Apple Inc. (AAPL): Morgan Stanley is Confusing Investors

Apple Inc. (AAPL): Morgan Stanley is Confusing Investors
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Apple Inc. (AAPL): Morgan Stanley is Confusing Investors

As the price of a stock increases rational investors usually take a pause to assess whether the run is over. Apple Inc.’s (NASDAQ:AAPL) rise has defied this trend and as the stock continues its metor rise, the company is garnering the attention of both institutional and retail investors.

Apple is the most crowded trade on the planet right now. The company is the top owned stock by hedge funds, and has dozens of sell-side analysts watching every single announcement by the company and price move.

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Retail investors cannot get enough of Apple. As usual, most people tend to equate a good company with a good stock, regardless of the price which they are paying for it. While this works sometimes, the vast majority of times, people pay for this type of attitude.

Apple does not seem so expensive. The stock is trading at approximately a price earnings ratio of 15. If you subtract the giant cash hoard (ignoring the fact that 66% is overseas to avoid taxes), the company’s price earnings multiple net of cash is closer to 11. Additionally, the new iPAD is already out of stock, Apple will have to keep production up at a rapid pace.

What is interesting to note is Morgan Stanley (MS) in particular, which announced this morning that the stock could go to $960 a share. Morgan Stanley sell-side analyst, Katy Huberty makes the case for this number using project using fair assumptions of earnings growth.

We call in two question the following: How is Morgan Stanley so bullish on Apple but not on the total stock market?

Our first question in more detail is as follows: Morgan Stanley projects that Apple now trading at $577 a share will reach $960. That is an increase of 66% in one year! Even small cap stocks usually do not increase that much in a year. With Apple’s market cap of $500 billion, it is far harder to increase in price that rapidly as so many big institutional investors already own the stock.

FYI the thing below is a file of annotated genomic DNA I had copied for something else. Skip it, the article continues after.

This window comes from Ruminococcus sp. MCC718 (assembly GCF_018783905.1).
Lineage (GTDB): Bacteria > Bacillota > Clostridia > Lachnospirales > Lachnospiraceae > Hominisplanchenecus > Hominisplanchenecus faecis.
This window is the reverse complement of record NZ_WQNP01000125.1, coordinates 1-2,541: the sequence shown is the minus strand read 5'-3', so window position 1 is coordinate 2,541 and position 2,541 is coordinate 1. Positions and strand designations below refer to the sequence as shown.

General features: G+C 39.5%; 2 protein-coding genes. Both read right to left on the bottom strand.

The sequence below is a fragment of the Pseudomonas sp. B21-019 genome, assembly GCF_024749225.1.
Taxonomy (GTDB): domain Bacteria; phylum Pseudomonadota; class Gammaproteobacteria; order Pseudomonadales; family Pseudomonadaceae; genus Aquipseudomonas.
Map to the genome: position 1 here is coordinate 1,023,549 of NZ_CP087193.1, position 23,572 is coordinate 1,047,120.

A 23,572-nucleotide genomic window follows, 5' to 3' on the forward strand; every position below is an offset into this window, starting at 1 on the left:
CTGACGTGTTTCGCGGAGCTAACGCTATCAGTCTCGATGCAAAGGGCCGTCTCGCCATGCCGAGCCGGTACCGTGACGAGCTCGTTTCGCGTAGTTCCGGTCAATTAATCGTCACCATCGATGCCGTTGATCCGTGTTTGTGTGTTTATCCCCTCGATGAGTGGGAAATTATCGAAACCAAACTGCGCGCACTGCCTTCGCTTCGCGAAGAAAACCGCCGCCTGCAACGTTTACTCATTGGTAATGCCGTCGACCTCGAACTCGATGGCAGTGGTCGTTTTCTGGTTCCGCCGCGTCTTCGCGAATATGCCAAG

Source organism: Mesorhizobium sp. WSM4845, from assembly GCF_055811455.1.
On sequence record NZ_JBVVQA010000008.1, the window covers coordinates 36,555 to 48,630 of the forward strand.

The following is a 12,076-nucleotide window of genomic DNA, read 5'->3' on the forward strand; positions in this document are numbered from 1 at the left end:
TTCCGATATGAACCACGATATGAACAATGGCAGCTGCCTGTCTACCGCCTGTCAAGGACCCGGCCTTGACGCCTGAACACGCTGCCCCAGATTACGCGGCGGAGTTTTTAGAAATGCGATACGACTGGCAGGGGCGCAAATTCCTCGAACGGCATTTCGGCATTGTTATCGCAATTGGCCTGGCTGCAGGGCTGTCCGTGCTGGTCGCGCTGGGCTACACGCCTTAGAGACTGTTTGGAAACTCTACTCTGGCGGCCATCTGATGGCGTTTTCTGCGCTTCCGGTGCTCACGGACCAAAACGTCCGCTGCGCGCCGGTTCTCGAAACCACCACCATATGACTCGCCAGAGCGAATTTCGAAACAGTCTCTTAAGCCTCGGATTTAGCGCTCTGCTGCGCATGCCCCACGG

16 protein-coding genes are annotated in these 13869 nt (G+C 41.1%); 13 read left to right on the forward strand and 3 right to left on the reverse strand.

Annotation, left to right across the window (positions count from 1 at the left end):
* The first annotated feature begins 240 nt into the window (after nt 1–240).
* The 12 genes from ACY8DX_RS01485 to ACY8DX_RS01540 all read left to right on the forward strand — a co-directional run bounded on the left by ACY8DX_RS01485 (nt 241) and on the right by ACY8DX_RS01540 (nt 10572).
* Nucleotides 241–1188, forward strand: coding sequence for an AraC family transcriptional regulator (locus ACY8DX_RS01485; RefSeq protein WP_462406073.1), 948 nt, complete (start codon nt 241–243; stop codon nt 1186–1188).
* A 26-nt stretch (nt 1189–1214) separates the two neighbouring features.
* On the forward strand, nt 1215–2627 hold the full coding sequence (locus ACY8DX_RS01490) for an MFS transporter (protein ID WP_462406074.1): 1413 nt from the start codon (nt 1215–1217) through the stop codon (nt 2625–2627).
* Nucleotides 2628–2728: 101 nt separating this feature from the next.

Additionally, Morgan Stanley believes that the S&P 500 companies (NYSE: SPY) will earn $103 in 2012. Their bull case assumes the S&P 500 to finish the year at 1450. The bullish case was mentioned earlier in the year, since then the index has risen approximately 12%. At the S&P 500’s current level of 1398, that would imply another slight increase from here.

Morgan Stanley reiterated its earnings forecast of $103, according to a recent report by Bloomberg. If so Morgan Stanley believes that the S&P 500 will rise by 4%, while Apple has a 66% increase? This seems very unlikely. Of course two different analysts did projections for the S&P 500 and for Apple, however, it seems strange for the firm to think that the largest stock in the country will outperform the market by such a large percentage. This is especially true since the company already makes up 4% of the index, and that percentage would only increase as

We have other objections on the analysis such as margin increases, as labor costs soar in China. Additionally the recent expose of Foxconn might put pressure on Apple to raise wages, which will result in lower margins. However we will save those for another time.

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